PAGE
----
: This year, people learned that the new Silk Road would not yet pass through Ukraine. In your opinion, why did this happen?

R. Osypenko: In general, everything is in our hands. We have all the preconditions: the geographical location of Ukraine and our potential say that it is logical that the path have pass through us. China gets the shortest ways to several European countries at once, where it can supply its products. Ukraine receives transport, financial and commodity flows, which will go through its territory. Therefore, there is a question: if we have objective preconditions, but the paths go around, maybe it’s time to confess ourselves what the problems are and how to settle them. If the Silk Road go through Ukraine, I believe that this would give a significant impetus to the development of our economy.

However, as I mentioned at the beginning of the conversation, since 2015, Ukraine has not taken any practical steps in joint actions to implement the “One Belt, One Road” initiative. We were offered twice to enter into negotiations on signing an agreement on a free trade zone with the PRC, but so far we have not even answered. We confined ourselves to the oral statement by one of the vice-premiers in China at the protocol meeting. However, we have not made any practical steps. That is why China does not understand whether we want to develop this initiative or not. We must decide that if we want, we need to take practical steps. For example, to enter into negotiations on a free trade zone with the PRC, to declare that we will conduct trading in two currencies the hryvnia and the yuan, so as not to lose money at exchange rates. It should be realized that people are judged not only by words but also by their deeds. So far, we are even stingy with words. Therefore, I hope that the new Parliament, which will be formed after the parliamentary elections, will nevertheless develop a strategy for intensifying bilateral relations with China, which will be the key to the accelerated development of the Ukrainian economy. China is open for the cooperation and is ready to help us to create and place its own or joint ventures here, and in no way accompanies it with any political demands, does not impose any political conditions. Therefore, it is very beneficial for Ukraine to have such a partner. It’s my personal opinion. We could give a very significant impetus to our economy, attracting Chinese investments and their latest technologies into the Ukrainian economy, for example, building up a new infrastructure: railways, roads, seaports, airports… And the PRC can help us with this. If you now go to modern China, you will see that the infrastructure in this country is even better than in Europe.

: Can you name the amount of Chinese investment in Ukraine?

R. Osypenko: I can only operate the investment figures from our members. For example, the company CNBM has invested more than $1 billion in the renewable energy of Ukraine. The company “Eco-Vtor” has invested $11 million in the construction of the plant. The Fanda Company invested $7 million. The COFCO International company has built a terminal in Mykolaiv and a plant in Mariupol with a total investment of $200 million. Huawei has created an R&D center. The amounts are significant and these are only those that are on the surface, I’m not talking about many factories that are built in different regions of Ukraine both paintwork and agrarian. In each region, the project is implemented for an amount of about $5-10 million. Investments are coming, companies are interested in developing cooperation with Ukraine. China continues to support us, but the question to Ukraine is: “Will it take practical steps towards China?” If we take these steps, we will be able to increase the amount of direct Chinese investment in the country tenfold.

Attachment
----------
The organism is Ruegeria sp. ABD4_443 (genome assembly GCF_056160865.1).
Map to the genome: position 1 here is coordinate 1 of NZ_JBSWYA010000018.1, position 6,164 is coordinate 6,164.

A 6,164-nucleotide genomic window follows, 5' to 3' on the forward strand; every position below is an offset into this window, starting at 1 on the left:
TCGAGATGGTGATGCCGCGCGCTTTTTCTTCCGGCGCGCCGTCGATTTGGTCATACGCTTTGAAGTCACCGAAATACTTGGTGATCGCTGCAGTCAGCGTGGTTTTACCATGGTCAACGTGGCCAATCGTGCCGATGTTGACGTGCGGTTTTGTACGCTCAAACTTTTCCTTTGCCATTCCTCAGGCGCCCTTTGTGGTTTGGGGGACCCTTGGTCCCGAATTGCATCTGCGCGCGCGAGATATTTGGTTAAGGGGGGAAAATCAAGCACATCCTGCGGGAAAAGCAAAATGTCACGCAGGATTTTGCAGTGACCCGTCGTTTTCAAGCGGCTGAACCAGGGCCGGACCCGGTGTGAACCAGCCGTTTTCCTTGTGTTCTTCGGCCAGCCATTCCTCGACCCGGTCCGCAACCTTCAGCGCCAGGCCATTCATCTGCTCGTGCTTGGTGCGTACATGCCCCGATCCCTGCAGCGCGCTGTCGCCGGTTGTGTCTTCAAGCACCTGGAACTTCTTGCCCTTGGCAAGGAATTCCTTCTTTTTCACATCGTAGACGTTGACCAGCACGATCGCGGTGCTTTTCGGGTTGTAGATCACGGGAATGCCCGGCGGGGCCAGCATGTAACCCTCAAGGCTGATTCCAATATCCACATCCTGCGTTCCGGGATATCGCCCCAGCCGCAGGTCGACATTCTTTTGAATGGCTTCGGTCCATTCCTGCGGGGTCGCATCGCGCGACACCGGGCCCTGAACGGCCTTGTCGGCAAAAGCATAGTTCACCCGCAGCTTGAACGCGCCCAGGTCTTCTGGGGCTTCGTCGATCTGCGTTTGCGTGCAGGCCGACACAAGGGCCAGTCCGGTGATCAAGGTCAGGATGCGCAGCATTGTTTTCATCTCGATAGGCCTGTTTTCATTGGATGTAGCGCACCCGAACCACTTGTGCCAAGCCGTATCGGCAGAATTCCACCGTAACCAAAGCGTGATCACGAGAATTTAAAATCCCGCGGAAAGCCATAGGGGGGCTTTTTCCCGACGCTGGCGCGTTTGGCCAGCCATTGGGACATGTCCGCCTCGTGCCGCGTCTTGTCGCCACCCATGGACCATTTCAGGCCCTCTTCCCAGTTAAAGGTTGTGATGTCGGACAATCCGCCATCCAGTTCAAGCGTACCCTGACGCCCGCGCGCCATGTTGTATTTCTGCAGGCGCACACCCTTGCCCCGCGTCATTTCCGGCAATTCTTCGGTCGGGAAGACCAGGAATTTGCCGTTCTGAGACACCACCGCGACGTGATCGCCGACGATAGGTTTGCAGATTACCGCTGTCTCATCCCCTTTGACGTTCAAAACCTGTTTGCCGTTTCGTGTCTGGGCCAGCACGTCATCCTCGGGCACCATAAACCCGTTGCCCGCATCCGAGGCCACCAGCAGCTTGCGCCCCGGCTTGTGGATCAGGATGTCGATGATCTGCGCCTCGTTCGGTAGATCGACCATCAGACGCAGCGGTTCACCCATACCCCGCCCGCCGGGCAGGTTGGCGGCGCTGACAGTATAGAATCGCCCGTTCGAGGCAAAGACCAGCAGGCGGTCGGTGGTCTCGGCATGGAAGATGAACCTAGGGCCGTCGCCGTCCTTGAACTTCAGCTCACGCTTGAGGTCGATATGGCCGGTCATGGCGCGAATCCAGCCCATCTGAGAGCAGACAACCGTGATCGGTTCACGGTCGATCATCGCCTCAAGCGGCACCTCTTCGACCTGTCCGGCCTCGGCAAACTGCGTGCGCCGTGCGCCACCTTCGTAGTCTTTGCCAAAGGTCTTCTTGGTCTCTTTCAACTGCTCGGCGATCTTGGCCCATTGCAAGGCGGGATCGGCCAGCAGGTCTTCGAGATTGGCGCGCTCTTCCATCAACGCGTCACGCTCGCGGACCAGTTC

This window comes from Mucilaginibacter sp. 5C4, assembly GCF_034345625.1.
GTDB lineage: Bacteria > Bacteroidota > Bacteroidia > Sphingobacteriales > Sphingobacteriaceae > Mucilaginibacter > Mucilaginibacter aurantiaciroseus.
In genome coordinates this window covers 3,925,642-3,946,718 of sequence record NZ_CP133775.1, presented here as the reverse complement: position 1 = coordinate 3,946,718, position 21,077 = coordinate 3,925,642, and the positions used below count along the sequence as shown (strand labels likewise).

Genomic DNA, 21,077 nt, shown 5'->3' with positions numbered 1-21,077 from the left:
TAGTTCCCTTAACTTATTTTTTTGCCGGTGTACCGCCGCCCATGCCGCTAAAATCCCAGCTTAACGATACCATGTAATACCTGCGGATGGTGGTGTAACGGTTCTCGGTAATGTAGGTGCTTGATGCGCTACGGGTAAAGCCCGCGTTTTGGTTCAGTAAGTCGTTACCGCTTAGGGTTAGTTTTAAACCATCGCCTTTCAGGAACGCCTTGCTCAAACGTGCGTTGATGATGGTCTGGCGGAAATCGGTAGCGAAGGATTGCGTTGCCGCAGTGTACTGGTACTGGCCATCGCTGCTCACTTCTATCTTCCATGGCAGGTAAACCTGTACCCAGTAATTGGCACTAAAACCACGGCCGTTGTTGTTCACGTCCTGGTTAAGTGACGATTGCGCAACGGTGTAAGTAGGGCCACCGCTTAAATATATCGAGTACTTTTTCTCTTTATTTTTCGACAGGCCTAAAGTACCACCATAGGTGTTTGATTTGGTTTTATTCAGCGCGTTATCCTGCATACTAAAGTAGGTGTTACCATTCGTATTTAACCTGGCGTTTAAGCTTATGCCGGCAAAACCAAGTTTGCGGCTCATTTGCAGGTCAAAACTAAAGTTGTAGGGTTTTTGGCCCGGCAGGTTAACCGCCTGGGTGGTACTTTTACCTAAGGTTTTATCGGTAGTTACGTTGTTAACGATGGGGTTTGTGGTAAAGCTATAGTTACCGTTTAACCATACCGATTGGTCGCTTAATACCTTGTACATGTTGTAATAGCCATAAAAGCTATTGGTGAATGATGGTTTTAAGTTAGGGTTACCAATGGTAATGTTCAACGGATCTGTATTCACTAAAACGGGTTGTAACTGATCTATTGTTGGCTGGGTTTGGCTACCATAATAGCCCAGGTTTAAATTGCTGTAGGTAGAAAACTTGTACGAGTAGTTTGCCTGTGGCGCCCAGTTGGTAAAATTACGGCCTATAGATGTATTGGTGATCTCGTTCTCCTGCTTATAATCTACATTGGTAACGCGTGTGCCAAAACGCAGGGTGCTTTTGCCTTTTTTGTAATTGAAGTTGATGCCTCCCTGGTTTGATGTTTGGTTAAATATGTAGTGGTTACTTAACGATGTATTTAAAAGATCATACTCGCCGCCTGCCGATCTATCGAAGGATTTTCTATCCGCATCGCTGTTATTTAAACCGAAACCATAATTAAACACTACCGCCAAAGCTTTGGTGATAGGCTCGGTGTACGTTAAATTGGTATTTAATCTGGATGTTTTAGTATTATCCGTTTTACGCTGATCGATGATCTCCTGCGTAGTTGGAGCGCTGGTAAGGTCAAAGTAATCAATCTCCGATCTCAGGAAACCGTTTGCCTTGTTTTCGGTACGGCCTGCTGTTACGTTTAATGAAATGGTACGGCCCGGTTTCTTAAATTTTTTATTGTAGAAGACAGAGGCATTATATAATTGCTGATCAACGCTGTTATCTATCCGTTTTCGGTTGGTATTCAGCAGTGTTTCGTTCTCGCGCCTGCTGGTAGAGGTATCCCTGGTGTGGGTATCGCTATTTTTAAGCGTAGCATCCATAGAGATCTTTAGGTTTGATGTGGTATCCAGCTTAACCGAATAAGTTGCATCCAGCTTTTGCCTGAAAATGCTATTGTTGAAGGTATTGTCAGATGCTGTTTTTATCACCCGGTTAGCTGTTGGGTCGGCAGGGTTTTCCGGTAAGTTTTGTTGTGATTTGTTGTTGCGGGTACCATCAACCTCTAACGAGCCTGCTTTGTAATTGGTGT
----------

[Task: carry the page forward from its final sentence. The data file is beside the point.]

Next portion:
: What Chinese companies are planning to enter the Ukrainian market? Do you possess such information?

R. Osypenko: Sure. We are negotiating with several Chinese companies, including Beiken Energy Ukraine, Xian Electric, COFCO Engineering. Once again, I am emphasizing that we are talking only about those enterprises, which intend to join the Chinese Commerce Association soon. Many companies enter and implement projects in Ukraine, and by the second stage join our Association. For example, Beiken Energy Ukraine is already implementing several projects in the country’s energy sector, like the Xian Electric company, which manufactures and supplies electrical equipment for high voltage lines. COFCO Engineering plans to build processing plants and grain elevators in Ukraine on a turnkey basis.

: What are the plans of the Association for the next three years?

R. Osypenko: We have ambitious plans for the next three years. For instance, we are planning to strengthen our credibility as the Association and increase the number of our members, we would also like to contribute to the intensification and deepening of trade and economic cooperation between the PRC and Ukraine. This will allow Ukraine to develop its industry by attracting Chinese technology and investments. Now, China can transfer its excess industrial capacities to the countries that have joined the “One Belt, One Road” initiative. The transfer of such industries in Ukraine will allow us to dramatically increase the number of workplaces, and the state, in turn, will receive an increase in deductions to the budget.

We would also like more Chinese technology companies to enter the Ukrainian market. In the Celestial Empire, trains have been running at a speed of 350-450 km/h for more than 15 years. This has increased the capacity of the domestic market of the PRC, interconnected remote provinces with convenient communications. We, unfortunately, do not have such a high-speed railway yet. It would be great to implement such a high-tech project in Ukraine and increase our innovation. That is what we dream about and make every effort to do this.

Also, we will promote experts of both countries to begin consultations on the possibility of starting real negotiations between Ukraine and China on a free trade area. We already have a free trade area with Europe, but so far, there is no such agreement with China. If we sign this agreement, then the flow of goods from China to Europe will definitely go through Ukraine. Would Ukraine benefit from this? I am sure that not only Ukraine but also every Ukrainian would become a winner.

Please read: Doing business in Ukraine during the period of political instability: what to focus on